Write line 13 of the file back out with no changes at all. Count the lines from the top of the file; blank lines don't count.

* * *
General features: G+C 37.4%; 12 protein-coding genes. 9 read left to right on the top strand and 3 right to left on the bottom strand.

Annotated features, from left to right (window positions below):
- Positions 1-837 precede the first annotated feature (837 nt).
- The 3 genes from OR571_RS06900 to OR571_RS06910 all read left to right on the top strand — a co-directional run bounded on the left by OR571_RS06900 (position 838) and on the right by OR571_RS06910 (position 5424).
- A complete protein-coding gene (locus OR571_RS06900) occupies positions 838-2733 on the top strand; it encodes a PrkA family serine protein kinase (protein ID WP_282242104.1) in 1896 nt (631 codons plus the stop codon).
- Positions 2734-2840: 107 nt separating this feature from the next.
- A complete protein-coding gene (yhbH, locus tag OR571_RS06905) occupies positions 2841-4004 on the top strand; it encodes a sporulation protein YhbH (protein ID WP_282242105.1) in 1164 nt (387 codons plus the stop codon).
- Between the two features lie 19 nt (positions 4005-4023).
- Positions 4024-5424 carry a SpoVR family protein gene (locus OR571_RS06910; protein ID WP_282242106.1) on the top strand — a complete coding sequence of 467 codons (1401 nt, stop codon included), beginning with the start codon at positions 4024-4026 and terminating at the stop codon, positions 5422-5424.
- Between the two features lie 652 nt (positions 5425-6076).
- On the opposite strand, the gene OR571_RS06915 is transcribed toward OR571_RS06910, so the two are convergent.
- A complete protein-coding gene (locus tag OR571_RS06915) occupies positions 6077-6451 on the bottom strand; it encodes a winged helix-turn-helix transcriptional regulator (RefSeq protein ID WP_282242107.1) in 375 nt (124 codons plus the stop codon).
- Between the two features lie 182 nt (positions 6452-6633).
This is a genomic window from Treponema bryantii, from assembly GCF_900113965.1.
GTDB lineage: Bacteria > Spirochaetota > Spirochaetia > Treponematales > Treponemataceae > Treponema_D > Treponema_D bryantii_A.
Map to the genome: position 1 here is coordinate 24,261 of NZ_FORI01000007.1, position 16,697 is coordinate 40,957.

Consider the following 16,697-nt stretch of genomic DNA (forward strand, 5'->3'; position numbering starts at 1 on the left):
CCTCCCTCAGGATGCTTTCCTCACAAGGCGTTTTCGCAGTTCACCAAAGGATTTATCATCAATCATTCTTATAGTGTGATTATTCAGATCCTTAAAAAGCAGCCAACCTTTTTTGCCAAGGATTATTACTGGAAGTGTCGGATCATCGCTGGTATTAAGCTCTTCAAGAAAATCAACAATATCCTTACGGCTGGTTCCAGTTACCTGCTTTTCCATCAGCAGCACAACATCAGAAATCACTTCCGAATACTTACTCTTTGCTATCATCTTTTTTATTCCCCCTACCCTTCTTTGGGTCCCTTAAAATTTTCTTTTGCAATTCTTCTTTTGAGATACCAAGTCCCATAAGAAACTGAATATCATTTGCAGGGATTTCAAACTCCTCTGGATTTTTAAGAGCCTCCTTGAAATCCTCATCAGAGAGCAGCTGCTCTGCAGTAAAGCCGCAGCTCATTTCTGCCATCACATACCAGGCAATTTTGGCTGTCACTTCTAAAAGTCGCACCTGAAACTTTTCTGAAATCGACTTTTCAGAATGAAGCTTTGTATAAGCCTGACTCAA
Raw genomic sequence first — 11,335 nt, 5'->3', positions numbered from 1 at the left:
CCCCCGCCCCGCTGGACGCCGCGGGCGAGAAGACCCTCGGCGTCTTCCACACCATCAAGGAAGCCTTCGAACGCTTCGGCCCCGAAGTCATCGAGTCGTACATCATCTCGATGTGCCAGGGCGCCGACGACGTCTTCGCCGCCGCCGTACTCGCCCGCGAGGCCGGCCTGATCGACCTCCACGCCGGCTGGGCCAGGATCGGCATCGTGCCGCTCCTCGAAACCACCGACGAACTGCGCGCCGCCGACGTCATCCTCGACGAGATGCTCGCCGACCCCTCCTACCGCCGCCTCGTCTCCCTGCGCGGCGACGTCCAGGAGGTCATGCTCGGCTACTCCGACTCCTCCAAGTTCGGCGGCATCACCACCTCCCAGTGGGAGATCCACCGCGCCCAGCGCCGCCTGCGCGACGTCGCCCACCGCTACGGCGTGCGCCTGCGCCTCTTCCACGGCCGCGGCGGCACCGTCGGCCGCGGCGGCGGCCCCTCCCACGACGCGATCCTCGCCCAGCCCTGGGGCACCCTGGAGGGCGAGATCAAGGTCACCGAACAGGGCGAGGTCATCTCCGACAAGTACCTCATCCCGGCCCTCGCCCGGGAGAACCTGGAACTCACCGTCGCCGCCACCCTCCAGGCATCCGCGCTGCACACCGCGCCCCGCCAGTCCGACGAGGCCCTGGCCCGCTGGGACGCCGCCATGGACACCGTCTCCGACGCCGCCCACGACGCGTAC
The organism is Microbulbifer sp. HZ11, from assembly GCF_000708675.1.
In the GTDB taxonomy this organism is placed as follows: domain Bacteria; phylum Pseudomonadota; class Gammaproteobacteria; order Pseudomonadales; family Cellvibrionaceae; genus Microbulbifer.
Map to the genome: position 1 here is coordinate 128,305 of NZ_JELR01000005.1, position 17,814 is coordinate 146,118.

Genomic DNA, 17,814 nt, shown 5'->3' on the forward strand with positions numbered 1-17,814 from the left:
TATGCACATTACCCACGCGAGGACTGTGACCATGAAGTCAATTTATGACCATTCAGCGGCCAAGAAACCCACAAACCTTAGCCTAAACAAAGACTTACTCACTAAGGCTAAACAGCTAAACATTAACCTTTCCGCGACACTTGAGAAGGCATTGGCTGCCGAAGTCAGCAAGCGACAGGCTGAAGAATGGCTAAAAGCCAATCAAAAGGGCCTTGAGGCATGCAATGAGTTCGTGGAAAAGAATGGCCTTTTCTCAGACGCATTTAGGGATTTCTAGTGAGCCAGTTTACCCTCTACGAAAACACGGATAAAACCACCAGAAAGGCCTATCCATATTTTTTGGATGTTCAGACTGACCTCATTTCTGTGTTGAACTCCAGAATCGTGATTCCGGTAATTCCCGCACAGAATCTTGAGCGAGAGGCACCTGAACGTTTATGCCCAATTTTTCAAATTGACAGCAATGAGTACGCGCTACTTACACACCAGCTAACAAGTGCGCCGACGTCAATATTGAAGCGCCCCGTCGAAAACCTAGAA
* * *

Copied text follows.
- Between the two features lie 182 nt (positions 6452-6633).